Declaration of the Ministry of Foreign Affairs
On January 16, 2019, the US State Department announced the decision to suspend, only for 45 days, the implementation of Title III of the Helms-Burton Act, “in order to conduct a careful review …in light of the national interests of the United States and the efforts to expedite a transition to democracy in Cuba, and include factors such as the Cuba’s regime’s brutal oppression of human rights and fundamental freedoms and its indefensible support for increasingly authoritarian and corrupt regimes in Venezuela and Nicaragua.”
President Donald Trump’s administration threat to take a new step that would dangerously tighten even further the blockade against Cuba would be a flagrant violation of International Law and a direct attack on the sovereignty and interests of third countries.
Cuba strongly, firmly and categorically rejects such a threat, which is construed as an extremely arrogant and irresponsible hostile action, and repudiates the disrespectful and slanderous language used in the public announcement made by the State Department.
The Helms Burton Act was entered into force in 1996. It was conceived to codify and tighten the economic, commercial and financial blockade policy officially imposed in 1962 with the purpose of subverting and overthrowing the Cuban government and imposing a regime to the liking of the US government.
It consists of four titles and has been implemented since its enactment. It is characterized by having an extreme extraterritorial scope, violating the rules and principles of International Law, contravening the rules of trade and international economic relations and being harmful to the sovereignty of other States, particularly because of the implementation of its provisions against companies and individuals established in their territories.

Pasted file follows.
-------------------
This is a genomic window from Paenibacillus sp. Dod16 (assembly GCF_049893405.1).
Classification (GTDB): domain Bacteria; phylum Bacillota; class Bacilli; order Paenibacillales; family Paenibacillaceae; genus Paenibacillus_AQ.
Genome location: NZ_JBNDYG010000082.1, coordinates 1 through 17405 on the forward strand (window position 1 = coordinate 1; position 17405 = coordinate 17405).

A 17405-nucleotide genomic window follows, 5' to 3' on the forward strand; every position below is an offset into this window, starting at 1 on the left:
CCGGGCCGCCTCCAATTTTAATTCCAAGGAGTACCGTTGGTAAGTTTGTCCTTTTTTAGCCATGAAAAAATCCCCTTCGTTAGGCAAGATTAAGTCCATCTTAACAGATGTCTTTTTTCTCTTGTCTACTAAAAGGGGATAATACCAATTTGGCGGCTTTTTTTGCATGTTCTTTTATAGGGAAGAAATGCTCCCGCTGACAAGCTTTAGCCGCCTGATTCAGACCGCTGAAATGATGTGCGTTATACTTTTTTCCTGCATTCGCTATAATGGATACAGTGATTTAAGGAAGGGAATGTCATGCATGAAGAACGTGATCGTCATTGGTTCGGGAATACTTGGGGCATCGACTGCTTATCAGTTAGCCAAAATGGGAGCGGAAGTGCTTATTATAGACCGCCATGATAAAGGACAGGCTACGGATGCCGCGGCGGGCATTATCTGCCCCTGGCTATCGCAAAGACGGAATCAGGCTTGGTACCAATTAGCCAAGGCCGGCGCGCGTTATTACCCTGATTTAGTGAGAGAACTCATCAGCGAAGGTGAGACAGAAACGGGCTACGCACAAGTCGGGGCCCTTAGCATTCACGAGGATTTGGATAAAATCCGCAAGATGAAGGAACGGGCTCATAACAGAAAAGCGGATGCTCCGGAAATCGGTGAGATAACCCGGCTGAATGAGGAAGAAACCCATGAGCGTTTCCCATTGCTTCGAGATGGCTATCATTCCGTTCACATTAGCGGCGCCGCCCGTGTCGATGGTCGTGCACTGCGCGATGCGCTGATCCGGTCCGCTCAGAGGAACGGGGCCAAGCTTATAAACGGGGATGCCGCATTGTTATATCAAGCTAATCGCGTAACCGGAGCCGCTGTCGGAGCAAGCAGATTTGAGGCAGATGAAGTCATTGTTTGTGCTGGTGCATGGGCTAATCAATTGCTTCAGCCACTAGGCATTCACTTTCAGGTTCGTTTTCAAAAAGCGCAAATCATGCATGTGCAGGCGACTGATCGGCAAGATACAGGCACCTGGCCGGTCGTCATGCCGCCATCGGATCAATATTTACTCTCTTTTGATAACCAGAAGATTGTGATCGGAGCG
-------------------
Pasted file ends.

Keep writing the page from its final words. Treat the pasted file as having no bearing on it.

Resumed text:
This Act has been rejected almost unanimously by the international community at the United Nations, specialized international bodies and regional organizations, such as the Community of Latin American and Caribbean States and the African Union. Several countries have passed their own national laws to cope with the extraterritorial effects of this Act.
One of the main objectives pursued by the Helms-Burton Act has been to hamper Cuba’s economic, commercial and financial relations with third countries as well as its capacity to attract direct foreign investments to support its development. Titles III and IV of this Act are expressly devoted to pursue that.
Title III authorizes US nationals to bring action before US courts against any foreign citizen that is “trafficking” in US properties that were nationalized in Cuba in the 1960’s by means of a legitimate process, as was recognized by the US Supreme Court, that was carried out by the Cuban government, in full adherence to its national legislation and International Law.
Among the most notorious aberrations, the aforementioned Title makes that authorization extensive to owners that were not US citizens at the time when nationalizations were carried out and whose alleged properties no one has certified.
By virtue of the very Helms-Burton Act, all US presidents since 1996, including Trump in 2017 and 2018, have consistently made use of the executive power to suspend the implementation of Title III every six months, for they have recognized that it is the most gross and unacceptable aspect of it, contrary to International Law and the sovereignty of other States; and also because they have realized that its implementation will bring about insurmountable obstacles to any prospective solution to claims and compensations to legitimate US owners.
On November 2, 1999, Havana’s People’s Provincial Court, for its part, upheld the Demand against the US Government for Human Damages and sanctioned it to provide the Cuban people with reparation and compensation worth 181.100 billion dollars; and on May 5, 2000, that same court sentenced the US government to pay 121 billion dollars also for Economic Damages Caused to Cuba.